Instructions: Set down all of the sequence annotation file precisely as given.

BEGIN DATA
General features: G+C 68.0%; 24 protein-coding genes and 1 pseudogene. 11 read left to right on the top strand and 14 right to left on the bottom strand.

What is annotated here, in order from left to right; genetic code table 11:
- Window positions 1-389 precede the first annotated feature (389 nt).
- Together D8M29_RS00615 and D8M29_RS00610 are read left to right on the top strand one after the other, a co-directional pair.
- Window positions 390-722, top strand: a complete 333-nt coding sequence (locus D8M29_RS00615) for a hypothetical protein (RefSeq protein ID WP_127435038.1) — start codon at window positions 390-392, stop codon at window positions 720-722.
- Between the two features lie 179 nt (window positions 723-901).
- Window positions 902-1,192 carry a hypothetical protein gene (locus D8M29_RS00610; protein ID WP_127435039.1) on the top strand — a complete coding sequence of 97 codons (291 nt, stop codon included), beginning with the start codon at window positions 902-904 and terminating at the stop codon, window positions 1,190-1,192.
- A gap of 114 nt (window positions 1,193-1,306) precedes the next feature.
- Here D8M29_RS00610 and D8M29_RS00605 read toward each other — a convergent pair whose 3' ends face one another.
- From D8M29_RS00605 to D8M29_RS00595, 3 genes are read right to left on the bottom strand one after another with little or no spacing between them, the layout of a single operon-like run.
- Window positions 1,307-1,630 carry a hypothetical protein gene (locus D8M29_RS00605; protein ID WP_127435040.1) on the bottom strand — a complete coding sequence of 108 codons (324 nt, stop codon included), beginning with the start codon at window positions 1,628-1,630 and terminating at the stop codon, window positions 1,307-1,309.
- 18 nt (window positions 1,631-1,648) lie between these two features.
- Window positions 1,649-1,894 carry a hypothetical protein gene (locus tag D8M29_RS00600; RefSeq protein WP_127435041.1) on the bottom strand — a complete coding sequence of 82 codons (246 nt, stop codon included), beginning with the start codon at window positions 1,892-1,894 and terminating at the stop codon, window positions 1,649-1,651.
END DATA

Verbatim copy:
General features: G+C 68.0%; 24 protein-coding genes and 1 pseudogene. 11 read left to right on the top strand and 14 right to left on the bottom strand.

What is annotated here, in order from left to right; genetic code table 11:
- Window positions 1-389 precede the first annotated feature (389 nt).
- Together D8M29_RS00615 and D8M29_RS00610 are read left to right on the top strand one after the other, a co-directional pair.
- Window positions 390-722, top strand: a complete 333-nt coding sequence (locus D8M29_RS00615) for a hypothetical protein (RefSeq protein ID WP_127435038.1) — start codon at window positions 390-392, stop codon at window positions 720-722.
- Between the two features lie 179 nt (window positions 723-901).
- Window positions 902-1,192 carry a hypothetical protein gene (locus D8M29_RS00610; protein ID WP_127435039.1) on the top strand — a complete coding sequence of 97 codons (291 nt, stop codon included), beginning with the start codon at window positions 902-904 and terminating at the stop codon, window positions 1,190-1,192.
- A gap of 114 nt (window positions 1,193-1,306) precedes the next feature.
- Here D8M29_RS00610 and D8M29_RS00605 read toward each other — a convergent pair whose 3' ends face one another.
- From D8M29_RS00605 to D8M29_RS00595, 3 genes are read right to left on the bottom strand one after another with little or no spacing between them, the layout of a single operon-like run.
- Window positions 1,307-1,630 carry a hypothetical protein gene (locus D8M29_RS00605; protein ID WP_127435040.1) on the bottom strand — a complete coding sequence of 108 codons (324 nt, stop codon included), beginning with the start codon at window positions 1,628-1,630 and terminating at the stop codon, window positions 1,307-1,309.
- 18 nt (window positions 1,631-1,648) lie between these two features.
- Window positions 1,649-1,894 carry a hypothetical protein gene (locus tag D8M29_RS00600; RefSeq protein WP_127435041.1) on the bottom strand — a complete coding sequence of 82 codons (246 nt, stop codon included), beginning with the start codon at window positions 1,892-1,894 and terminating at the stop codon, window positions 1,649-1,651.